2001.04.26 14:40 "8K chunks for RowsPerStrip?", by Michael O'Rourke

2001.04.26 18:39 "Re: 8K chunks for RowsPerStrip?", by Frank Warmerdam

We typically recommend 10Meg/strip for our users, and I seen no reason to go below 1Meg/strip for home-user targeted apps. 1 Meg is only 3% of a low end 32Meg machine.

Ed, everybody,

I don't know that an alternate recommendation will mean much. However, in my case I essentially treat strips as odd shaped tiles, and for reasonable performance in my own paging layer it is nice for the strips to be on the order of 128K for a nice granularity.

For compressed images I think somewhere in the 100K to 1MB range gives good performance from compression algorithms, and doesn't make the "quantum" of operation too large for single threaded gui programs trying to maintain some sense of smoothness. It is also important (as pointed out earlier) for applications only wanting to read a window to not compress a whole large file in one strip.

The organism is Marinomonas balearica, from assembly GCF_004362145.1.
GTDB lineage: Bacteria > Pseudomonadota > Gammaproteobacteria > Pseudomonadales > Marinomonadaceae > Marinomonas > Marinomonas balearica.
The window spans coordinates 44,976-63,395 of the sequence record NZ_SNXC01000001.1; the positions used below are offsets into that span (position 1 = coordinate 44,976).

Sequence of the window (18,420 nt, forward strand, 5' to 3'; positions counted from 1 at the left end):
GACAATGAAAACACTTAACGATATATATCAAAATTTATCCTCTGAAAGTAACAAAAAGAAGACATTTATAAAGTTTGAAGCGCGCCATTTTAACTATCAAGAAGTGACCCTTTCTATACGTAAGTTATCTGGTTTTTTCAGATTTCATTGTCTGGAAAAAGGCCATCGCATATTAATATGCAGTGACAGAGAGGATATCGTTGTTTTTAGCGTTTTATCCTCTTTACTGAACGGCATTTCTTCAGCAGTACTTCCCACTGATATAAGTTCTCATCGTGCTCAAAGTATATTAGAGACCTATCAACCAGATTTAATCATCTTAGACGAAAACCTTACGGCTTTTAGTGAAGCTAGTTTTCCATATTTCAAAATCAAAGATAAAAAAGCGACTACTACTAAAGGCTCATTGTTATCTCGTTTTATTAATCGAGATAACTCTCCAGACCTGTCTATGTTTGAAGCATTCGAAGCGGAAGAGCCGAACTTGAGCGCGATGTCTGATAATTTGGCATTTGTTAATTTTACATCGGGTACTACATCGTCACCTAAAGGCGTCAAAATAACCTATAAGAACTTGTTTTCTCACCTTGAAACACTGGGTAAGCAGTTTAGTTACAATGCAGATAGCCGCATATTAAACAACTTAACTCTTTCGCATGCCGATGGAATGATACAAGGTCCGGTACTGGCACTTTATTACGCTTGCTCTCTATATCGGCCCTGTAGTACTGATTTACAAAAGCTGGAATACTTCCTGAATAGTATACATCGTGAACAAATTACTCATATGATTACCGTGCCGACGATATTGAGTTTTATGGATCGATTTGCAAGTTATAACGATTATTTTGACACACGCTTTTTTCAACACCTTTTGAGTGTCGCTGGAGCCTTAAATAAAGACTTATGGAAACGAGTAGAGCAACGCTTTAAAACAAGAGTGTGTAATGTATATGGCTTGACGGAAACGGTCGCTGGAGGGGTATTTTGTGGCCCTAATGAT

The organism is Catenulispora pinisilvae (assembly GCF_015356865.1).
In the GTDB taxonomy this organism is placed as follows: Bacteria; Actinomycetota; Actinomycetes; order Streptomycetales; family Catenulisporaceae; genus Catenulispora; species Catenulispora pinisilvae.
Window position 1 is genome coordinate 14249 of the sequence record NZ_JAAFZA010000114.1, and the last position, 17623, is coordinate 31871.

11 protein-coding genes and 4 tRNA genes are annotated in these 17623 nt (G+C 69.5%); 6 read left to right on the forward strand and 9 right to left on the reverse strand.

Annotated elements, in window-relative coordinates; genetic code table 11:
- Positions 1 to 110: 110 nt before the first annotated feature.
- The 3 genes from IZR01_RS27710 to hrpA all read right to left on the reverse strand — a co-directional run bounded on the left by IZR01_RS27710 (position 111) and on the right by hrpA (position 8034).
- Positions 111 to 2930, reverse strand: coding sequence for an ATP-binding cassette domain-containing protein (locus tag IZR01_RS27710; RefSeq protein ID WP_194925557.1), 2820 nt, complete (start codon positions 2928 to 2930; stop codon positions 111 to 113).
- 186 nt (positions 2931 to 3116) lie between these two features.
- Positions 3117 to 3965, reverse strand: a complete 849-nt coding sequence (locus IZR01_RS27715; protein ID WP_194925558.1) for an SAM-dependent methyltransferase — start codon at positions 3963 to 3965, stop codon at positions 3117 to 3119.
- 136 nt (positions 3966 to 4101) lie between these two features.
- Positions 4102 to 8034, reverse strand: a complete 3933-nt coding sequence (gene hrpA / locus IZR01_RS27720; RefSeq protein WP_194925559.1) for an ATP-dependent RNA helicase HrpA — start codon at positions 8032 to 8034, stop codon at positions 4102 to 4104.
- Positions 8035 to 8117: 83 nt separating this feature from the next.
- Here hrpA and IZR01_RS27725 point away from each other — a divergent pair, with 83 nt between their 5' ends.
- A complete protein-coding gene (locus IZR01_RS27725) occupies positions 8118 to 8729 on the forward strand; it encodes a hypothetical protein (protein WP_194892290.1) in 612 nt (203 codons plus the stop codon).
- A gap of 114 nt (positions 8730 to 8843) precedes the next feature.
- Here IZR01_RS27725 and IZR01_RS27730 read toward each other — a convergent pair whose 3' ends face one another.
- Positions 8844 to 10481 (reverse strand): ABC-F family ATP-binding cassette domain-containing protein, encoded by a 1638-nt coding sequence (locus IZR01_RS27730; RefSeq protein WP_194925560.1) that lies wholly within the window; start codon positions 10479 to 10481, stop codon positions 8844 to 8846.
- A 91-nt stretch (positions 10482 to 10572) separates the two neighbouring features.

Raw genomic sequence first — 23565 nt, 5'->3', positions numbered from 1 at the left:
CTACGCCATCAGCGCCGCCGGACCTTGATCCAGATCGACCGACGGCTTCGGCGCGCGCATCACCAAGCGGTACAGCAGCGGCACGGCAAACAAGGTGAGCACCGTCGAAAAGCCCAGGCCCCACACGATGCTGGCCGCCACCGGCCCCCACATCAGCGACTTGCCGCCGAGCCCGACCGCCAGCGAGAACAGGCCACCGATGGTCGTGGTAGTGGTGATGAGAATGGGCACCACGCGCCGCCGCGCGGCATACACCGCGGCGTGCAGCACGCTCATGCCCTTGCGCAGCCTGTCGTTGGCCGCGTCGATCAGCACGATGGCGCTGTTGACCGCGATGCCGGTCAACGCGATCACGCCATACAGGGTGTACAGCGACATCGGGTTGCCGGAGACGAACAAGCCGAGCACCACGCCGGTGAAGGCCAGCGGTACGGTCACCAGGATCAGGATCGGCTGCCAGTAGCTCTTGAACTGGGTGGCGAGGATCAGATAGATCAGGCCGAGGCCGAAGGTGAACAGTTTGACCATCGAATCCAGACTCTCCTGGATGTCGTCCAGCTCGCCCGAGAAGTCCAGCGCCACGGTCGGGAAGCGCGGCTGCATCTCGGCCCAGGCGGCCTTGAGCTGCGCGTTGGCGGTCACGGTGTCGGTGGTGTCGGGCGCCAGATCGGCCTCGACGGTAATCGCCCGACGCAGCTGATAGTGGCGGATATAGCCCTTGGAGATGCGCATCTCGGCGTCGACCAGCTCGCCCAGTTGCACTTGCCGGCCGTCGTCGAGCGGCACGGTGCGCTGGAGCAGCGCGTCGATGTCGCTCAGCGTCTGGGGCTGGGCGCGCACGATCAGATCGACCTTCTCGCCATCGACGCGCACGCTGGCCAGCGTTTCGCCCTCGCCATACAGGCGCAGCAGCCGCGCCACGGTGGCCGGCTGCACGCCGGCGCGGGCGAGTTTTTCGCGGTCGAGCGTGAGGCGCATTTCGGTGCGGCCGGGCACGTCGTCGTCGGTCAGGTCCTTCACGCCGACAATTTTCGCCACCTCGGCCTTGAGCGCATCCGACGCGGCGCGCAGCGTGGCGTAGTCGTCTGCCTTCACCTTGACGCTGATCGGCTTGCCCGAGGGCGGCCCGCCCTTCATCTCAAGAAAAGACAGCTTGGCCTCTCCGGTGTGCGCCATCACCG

I would also like to point out that in the default build libtiff provides "automatic row chopping" which for uncompressed images make one strip images look like many strip images. This can help applications that try to read a whole strip for large files.

Our current scanner scans gray and color film at ~3500 DPI. For a full 10inchx10inch aerial photo negative, this can be close to 3.5 GB uncompressed for the main image. The TIFF spec limit is 4GB, not 2GB. Read the spec closely (*), offsets are "unsigned". However LibTIFF, and other apps may suffer from the "signed" arguments to fseek() which limit a file to 2GB. On windowsNT/2k, and likely on 64-bit Unixes, the seeking can be done to higher offsets with more advanced APIs.

With appropriate build conditions libtiff can handle up to 4GB files. I think currently only on NT, but it is easy to wire it into 64bit read/write APIs on other platforms as well.

Best regards,

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